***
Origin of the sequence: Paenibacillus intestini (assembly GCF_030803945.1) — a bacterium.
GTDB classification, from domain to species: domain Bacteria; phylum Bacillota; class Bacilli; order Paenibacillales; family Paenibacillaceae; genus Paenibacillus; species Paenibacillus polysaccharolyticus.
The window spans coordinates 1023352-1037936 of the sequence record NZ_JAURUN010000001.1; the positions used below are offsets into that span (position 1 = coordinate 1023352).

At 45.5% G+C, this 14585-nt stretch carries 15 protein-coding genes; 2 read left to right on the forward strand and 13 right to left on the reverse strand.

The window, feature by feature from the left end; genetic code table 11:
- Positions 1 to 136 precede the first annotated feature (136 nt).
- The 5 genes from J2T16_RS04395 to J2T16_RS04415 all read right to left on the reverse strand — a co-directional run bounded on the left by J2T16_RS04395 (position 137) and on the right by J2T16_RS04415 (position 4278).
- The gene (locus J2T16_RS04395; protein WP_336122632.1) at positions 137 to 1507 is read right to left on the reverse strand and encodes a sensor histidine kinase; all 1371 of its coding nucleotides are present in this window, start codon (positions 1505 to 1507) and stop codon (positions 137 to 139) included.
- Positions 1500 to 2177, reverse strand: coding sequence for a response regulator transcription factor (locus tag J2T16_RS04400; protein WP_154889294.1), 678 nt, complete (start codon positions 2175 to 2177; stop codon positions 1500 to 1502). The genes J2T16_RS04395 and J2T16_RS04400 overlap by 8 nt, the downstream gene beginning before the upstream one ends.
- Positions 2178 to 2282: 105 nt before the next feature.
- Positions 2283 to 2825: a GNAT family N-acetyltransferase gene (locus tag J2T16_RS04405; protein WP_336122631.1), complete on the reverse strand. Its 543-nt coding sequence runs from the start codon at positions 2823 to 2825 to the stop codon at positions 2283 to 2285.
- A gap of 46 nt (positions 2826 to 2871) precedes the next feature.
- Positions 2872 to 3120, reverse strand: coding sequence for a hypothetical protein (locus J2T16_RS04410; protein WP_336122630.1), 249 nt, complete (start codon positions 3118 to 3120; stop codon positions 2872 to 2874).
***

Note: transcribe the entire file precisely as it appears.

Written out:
Origin of the sequence: Paenibacillus intestini (assembly GCF_030803945.1) — a bacterium.
GTDB classification, from domain to species: domain Bacteria; phylum Bacillota; class Bacilli; order Paenibacillales; family Paenibacillaceae; genus Paenibacillus; species Paenibacillus polysaccharolyticus.
The window spans coordinates 1023352-1037936 of the sequence record NZ_JAURUN010000001.1; the positions used below are offsets into that span (position 1 = coordinate 1023352).

At 45.5% G+C, this 14585-nt stretch carries 15 protein-coding genes; 2 read left to right on the forward strand and 13 right to left on the reverse strand.

The window, feature by feature from the left end; genetic code table 11:
- Positions 1 to 136 precede the first annotated feature (136 nt).
- The 5 genes from J2T16_RS04395 to J2T16_RS04415 all read right to left on the reverse strand — a co-directional run bounded on the left by J2T16_RS04395 (position 137) and on the right by J2T16_RS04415 (position 4278).
- The gene (locus J2T16_RS04395; protein WP_336122632.1) at positions 137 to 1507 is read right to left on the reverse strand and encodes a sensor histidine kinase; all 1371 of its coding nucleotides are present in this window, start codon (positions 1505 to 1507) and stop codon (positions 137 to 139) included.
- Positions 1500 to 2177, reverse strand: coding sequence for a response regulator transcription factor (locus tag J2T16_RS04400; protein WP_154889294.1), 678 nt, complete (start codon positions 2175 to 2177; stop codon positions 1500 to 1502). The genes J2T16_RS04395 and J2T16_RS04400 overlap by 8 nt, the downstream gene beginning before the upstream one ends.
- Positions 2178 to 2282: 105 nt before the next feature.
- Positions 2283 to 2825: a GNAT family N-acetyltransferase gene (locus tag J2T16_RS04405; protein WP_336122631.1), complete on the reverse strand. Its 543-nt coding sequence runs from the start codon at positions 2823 to 2825 to the stop codon at positions 2283 to 2285.
- A gap of 46 nt (positions 2826 to 2871) precedes the next feature.
- Positions 2872 to 3120, reverse strand: coding sequence for a hypothetical protein (locus J2T16_RS04410; protein WP_336122630.1), 249 nt, complete (start codon positions 3118 to 3120; stop codon positions 2872 to 2874).